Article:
"Vaccines have been proven to be an effective means of prevention for many infectious diseases, but there are no effective vaccines for most common foodborne diseases," says John Gunn of the Ohio State University who presents research on a new vaccine against multiple bacteria. "The development of a single vaccine that provides protection against the most common foodborne pathogens would greatly enhance human health and well-being worldwide."
Gunn and his colleagues have developed a strategy using a live, crippled strain of Salmonella bacteria that do not cause disease and outfit it with "pieces" of other bacterial pathogens to stimulate immunity to multiple pathogens.
"We have already developed a highly attenuated Salmonella typhimurium strain which functions as an effective live, oral vaccine against S. typhimurium," says Gunn.
The researchers modified the vaccine strain so that it also contains a gene from another foodborne pathogen, Listeria monocytogenes. When they administered the modified oral vaccine to mice, it protected them 100 percent against lethal doses of both foodborne bacteria.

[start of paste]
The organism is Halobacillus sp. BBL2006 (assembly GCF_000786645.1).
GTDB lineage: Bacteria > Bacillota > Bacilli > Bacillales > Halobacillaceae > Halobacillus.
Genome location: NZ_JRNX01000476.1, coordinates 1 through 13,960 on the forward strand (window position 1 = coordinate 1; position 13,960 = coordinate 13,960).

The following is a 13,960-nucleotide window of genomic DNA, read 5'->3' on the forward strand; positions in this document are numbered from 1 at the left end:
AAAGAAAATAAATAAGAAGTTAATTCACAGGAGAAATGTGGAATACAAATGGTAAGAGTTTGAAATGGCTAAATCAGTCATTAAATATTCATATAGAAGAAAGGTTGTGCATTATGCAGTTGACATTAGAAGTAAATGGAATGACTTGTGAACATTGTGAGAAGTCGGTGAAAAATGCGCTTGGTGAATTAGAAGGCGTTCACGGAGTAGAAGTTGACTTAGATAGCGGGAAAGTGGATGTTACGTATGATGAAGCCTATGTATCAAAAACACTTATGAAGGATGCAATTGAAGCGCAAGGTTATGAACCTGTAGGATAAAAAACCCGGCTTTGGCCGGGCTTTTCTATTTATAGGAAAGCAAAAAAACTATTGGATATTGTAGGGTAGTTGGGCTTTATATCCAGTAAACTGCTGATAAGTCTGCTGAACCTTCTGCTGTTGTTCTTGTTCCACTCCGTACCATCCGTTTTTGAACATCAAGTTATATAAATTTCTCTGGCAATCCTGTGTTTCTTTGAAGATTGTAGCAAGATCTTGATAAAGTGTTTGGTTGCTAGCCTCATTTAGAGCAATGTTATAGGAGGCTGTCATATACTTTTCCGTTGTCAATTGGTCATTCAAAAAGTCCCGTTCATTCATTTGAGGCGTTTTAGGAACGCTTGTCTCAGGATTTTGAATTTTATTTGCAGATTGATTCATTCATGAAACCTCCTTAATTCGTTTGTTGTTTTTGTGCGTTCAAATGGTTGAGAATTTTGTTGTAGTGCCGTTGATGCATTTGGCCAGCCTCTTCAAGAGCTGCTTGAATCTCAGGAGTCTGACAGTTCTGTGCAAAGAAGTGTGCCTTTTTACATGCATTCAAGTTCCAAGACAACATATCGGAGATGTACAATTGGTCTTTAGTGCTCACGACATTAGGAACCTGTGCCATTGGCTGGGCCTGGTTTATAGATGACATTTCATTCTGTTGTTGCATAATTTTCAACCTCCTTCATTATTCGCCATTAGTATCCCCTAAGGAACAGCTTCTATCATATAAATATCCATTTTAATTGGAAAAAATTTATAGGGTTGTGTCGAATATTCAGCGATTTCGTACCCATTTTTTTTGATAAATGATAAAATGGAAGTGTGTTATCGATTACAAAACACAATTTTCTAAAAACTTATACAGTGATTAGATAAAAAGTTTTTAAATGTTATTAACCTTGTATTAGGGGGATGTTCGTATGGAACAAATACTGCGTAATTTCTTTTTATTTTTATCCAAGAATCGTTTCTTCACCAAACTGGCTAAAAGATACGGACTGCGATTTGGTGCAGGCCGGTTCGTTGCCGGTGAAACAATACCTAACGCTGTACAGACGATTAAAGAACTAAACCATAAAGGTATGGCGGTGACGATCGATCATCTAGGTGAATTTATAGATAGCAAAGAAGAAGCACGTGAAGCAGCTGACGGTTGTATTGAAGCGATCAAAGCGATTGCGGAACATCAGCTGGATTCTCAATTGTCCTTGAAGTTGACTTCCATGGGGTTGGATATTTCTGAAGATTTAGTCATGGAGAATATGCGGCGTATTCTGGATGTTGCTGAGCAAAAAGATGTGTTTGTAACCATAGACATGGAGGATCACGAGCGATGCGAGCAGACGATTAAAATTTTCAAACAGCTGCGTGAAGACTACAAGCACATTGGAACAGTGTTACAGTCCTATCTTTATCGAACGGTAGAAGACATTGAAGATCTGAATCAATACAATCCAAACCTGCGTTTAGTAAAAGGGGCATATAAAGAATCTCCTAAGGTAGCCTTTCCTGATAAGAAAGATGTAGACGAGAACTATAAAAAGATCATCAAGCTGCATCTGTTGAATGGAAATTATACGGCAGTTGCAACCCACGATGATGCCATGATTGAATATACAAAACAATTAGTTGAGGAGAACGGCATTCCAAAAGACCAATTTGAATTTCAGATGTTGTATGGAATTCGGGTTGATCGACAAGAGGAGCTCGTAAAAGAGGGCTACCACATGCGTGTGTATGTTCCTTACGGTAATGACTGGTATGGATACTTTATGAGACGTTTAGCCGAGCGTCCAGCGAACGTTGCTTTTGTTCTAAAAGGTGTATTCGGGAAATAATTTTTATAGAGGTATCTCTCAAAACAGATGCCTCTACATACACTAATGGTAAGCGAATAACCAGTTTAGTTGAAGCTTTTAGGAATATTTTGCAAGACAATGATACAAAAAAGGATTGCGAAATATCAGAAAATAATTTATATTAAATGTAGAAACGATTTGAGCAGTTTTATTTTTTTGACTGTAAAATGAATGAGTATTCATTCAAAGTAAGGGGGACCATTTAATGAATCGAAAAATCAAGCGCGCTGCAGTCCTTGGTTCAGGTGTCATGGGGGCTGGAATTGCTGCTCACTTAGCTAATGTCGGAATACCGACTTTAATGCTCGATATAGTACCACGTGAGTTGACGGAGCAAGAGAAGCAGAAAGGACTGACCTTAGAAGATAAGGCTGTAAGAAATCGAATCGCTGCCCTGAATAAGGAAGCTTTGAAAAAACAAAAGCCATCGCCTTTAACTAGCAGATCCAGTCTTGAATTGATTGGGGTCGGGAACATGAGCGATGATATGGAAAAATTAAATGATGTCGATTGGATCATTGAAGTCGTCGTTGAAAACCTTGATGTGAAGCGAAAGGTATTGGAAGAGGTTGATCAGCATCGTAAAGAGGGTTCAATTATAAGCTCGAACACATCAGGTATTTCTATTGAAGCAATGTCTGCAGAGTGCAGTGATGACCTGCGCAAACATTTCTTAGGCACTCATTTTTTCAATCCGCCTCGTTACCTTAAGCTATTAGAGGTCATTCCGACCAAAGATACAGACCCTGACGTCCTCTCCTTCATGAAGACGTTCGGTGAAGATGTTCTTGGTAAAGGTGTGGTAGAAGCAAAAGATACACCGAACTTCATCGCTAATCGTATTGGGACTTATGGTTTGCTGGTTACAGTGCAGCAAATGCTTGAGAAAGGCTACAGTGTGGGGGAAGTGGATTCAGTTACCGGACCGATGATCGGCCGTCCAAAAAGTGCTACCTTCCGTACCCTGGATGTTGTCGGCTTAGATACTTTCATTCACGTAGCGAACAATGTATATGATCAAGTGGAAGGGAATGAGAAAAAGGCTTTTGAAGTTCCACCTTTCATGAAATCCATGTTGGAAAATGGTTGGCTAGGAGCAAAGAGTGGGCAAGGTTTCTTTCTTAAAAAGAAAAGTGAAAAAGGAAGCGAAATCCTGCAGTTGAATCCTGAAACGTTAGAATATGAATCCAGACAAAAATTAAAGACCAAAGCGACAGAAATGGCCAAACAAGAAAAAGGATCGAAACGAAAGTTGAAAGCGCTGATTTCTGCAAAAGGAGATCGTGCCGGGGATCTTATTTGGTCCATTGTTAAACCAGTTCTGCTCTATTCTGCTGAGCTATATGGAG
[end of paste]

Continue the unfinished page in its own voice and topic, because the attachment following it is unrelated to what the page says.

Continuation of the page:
Another group of researchers at the meeting today announced they were one step closer toward the development of an edible vaccine against the most virulent forms of the Escherichia coli bacteria, known as shiga toxin-producing E. coli, which include the destructive E. coli O157:H7. These bacteria, because of the shiga toxin they produce, can cause mild to bloody diarrhea and in some cases are responsible for a complication known as hemolytic uremic syndrome, which is characterized by kidney failure, brain damage and sometimes death.
Sharon Wen and her colleagues at the Uniformed Services University of the Health Sciences in Bethesda, Maryland, successfully transferred a modified version of one of the shiga toxin genes into tobacco plants. This plant-derived vaccine was effective in producing antibodies against the toxin when administered to mice.
"Next the immunized mice will be challenged with the toxin or toxin-producing bacteria to determine if the plant vaccine is protective," says Wen. "Once the protective efficacy of these plant-based vaccines is established, the bacterial genes can then be moved into other plants such as bananas or corn for delivery to humans or animals."
This release is a summary of a presentation from the 104th General Meeting of the American Society for Microbiology, May 23-27, 2004, in New Orleans, Louisiana. Additional information on these and other presentations at the 104th ASM General Meeting can be found online at http://www.